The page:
“Our analysis also addresses the entire process of killing, including the rounding up of the dolphins at sea, the confinement in a cove for sometimes days, and then the actual dragging and herding to shore where they are killed in front of their kin and close allies — all of which is extremely stressful and inhumane,” said Reiss, who has studied the cognition and communication of dolphins for more than 25 years.
“In the U.S. and the U.K., regulations and guidelines governing the humane treatment and slaughter of animals prohibit the killing of an animal in the presence of other animals.”
The Taiji fisheries official said he had no knowledge of the regulations, but added that if they became international requirements they would consider implementing them.
Another unnamed Taiji fisheries official who tried to hinder this reporter’s coverage of the cull in 2009 lambasted what she called “hypocritical” and “racially motivated” condemnation of the hunting methodology, saying kangaroo culling in Australia was far more brutal and that spinal cord transection was also practiced on chickens and other animals in the West.
Researchers say this is a chalk and cheese comparison. With large animals such as dolphins, accuracy of spinal cord severance is problematic, they say.
“To penetrate the spinal canal, the rod would have to accurately enter the space between vertebrae . . . or to damage the cervical vertebral bone sufficiently to allow spinal cord severance,” the U.K.-U.S. study says. “Either of these processes, if carried out with a rod after passage through muscle and other tissues, is unlikely to be applied with a high degree of precision.”
As a result, exsanguination becomes a drawn-out process, inducing first paraplegia and death through trauma and gradual blood loss, the study continues. The process is prolonged further by a practice introduced in 2009 whereby a wooden peg is inserted into the wound. This is undertaken, say Iwasaki and Kai, to prevent excessive water contamination. “It also opens up a potential avenue for the commercial use of the blood,” their report says.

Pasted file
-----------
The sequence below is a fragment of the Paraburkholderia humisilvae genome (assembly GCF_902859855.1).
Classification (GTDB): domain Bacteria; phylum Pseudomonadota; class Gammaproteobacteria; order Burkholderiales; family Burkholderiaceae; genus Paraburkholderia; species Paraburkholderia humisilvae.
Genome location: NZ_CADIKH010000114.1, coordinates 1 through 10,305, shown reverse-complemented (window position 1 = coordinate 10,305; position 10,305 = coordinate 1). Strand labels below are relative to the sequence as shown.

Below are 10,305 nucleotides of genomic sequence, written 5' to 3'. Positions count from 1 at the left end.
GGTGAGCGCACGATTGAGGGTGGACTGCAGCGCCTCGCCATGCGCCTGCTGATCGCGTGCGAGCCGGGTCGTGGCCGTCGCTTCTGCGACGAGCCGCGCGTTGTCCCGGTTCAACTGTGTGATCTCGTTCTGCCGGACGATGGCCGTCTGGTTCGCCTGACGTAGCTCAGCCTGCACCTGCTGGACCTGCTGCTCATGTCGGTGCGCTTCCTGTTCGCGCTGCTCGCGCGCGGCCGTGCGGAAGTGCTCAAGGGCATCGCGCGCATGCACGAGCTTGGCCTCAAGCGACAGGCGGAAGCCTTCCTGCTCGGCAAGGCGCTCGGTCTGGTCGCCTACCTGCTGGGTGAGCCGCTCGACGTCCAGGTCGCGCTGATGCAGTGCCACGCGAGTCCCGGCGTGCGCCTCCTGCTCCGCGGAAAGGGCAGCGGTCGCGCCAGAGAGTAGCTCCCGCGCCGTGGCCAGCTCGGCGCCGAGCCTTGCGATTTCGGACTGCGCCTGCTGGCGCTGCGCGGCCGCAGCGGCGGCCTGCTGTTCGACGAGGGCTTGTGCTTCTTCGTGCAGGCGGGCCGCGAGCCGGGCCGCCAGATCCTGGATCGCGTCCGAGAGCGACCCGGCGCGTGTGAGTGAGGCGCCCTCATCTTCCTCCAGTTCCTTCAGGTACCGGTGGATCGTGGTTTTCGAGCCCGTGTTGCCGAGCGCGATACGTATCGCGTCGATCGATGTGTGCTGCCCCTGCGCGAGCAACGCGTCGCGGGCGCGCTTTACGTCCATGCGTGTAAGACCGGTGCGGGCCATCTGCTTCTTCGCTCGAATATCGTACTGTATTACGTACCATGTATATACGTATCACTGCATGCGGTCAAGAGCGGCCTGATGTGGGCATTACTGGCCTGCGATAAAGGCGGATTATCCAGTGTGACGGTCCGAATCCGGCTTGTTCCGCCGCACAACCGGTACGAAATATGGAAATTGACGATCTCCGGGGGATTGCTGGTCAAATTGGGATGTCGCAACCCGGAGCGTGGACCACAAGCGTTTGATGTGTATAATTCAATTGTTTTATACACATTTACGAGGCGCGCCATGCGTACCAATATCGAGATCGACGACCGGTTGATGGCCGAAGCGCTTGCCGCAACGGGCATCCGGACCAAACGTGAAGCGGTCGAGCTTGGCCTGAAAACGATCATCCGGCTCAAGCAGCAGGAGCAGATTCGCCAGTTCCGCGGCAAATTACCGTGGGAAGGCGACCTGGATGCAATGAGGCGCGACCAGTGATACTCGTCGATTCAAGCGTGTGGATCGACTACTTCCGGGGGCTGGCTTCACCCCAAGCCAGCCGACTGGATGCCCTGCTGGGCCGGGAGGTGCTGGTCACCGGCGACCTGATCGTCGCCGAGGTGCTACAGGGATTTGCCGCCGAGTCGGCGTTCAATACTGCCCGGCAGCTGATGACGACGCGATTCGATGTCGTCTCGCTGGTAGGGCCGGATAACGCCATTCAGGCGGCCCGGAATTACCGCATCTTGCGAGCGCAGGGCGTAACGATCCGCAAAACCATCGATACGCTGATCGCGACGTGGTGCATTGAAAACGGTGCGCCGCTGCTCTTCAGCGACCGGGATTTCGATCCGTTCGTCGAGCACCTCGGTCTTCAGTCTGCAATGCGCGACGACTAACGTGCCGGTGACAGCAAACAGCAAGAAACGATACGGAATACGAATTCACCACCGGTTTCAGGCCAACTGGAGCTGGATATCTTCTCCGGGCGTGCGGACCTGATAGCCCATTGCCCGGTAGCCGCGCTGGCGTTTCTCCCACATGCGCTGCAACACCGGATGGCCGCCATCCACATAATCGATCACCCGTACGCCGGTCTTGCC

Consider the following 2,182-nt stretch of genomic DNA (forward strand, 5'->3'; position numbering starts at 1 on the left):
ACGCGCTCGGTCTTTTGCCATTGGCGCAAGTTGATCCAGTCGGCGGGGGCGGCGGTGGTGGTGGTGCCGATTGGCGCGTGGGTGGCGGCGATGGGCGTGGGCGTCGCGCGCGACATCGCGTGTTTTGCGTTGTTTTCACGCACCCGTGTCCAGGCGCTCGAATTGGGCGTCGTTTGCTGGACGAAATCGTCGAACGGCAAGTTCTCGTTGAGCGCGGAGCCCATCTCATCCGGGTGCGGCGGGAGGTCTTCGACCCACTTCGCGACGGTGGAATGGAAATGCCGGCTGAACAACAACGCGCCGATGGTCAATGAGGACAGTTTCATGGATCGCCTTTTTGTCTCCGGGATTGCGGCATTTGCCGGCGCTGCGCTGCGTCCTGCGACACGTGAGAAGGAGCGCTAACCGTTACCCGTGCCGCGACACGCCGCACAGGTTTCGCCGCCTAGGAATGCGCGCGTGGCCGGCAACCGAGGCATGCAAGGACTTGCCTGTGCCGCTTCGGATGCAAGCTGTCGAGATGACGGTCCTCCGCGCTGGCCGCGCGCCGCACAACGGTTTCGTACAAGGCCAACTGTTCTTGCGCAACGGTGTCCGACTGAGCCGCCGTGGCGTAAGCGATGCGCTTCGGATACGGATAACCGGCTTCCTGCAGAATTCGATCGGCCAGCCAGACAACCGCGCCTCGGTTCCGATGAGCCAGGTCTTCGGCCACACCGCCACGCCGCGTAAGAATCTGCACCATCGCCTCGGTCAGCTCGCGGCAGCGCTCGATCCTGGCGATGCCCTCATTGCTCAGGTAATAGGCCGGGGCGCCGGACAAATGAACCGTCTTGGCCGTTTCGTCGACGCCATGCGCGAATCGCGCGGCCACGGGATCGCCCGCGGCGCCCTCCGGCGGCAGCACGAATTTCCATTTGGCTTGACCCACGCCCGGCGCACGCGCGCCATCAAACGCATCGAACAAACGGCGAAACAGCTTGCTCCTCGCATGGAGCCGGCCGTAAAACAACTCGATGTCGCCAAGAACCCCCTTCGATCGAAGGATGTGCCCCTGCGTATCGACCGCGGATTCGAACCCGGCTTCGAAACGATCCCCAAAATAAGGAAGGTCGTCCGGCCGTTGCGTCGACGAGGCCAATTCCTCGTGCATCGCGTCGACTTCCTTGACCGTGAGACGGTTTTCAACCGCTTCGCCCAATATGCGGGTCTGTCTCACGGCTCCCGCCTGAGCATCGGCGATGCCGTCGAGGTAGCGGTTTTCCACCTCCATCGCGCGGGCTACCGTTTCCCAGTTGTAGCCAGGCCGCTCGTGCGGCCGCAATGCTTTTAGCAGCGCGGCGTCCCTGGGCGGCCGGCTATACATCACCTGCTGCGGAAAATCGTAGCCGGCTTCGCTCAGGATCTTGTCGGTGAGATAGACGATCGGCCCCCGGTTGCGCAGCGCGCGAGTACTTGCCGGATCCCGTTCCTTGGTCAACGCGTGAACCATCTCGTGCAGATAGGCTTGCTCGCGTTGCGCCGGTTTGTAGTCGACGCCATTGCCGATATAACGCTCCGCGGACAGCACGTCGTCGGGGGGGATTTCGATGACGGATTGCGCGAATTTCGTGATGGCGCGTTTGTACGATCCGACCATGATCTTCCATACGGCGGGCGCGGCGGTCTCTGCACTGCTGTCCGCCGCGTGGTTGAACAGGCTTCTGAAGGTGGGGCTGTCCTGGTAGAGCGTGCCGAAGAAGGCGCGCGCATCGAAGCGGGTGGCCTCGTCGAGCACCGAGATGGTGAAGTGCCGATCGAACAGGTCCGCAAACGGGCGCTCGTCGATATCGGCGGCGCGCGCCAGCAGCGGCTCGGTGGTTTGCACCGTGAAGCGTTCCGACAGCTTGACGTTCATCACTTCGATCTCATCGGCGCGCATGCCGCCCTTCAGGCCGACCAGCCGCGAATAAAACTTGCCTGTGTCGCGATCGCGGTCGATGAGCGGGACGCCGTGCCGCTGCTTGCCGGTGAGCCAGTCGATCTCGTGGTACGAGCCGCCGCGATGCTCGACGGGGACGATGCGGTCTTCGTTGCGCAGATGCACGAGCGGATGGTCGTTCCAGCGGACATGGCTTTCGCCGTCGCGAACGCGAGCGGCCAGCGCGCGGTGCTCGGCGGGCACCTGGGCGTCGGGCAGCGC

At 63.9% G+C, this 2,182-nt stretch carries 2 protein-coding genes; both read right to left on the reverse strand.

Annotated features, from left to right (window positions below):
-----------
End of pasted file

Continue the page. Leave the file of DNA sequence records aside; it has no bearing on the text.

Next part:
Butterworth and his coauthors say that the method described “does not conform to any recognized mechanism for bringing about death in accepted humane slaughter or euthanasia practice in large mammals.”
The Taiji Fisheries official countered: “Who decided these (recognized mechanisms)?”
The new study has its critics, with expert Lori Marino of Emory University calling the decision to focus on the culling method “unfortunate” as it implies “there is a humane way to end a sentient life.”
“At very best, these statements are worded in a way that can only lead the average person to conclude that there are more acceptable ways and less acceptable ways to kill dolphins,” Marino said. “The idea that there are proper and improper ways in which to slaughter animals is obviously inconsistent with the recognition that they have basic rights to life and liberty.”
Asked if there are other killing methods that would be considered more humane, Reiss said: “The killing of dolphins is indefensible, given our scientific knowledge of dolphins, which has demonstrated their sophisticated cognitive abilities, including self and social awareness. They deserve global protection.”
Kris Simpson of International Dolphin Watch applauded the new study. “We should ensure that dolphins receive the highest standards of treatment in any hunt, equal to that granted to domestic animals,” he said. “This is clearly not being achieved, nor, under conditions in the wild, is it ever likely to be. Our position is therefore unequivocal; dolphins must not be hunted.”
Despite persistent international pressure, Taiji continues its annual culls, which it calls a cornerstone of a fisheries industry that sustains the small fishing community of 3,200 people.
None of the dolphins slaughtered for their meat are from endangered species, they claim. Bottlenose dolphins are among the cetaceans caught and sold for millions of yen to aquariums in Japan and overseas.
“Of course, overfishing of resources should be prevented,” the Taiji official said. “But I can’t see any problem with using resources that are not endangered and can reproduce.”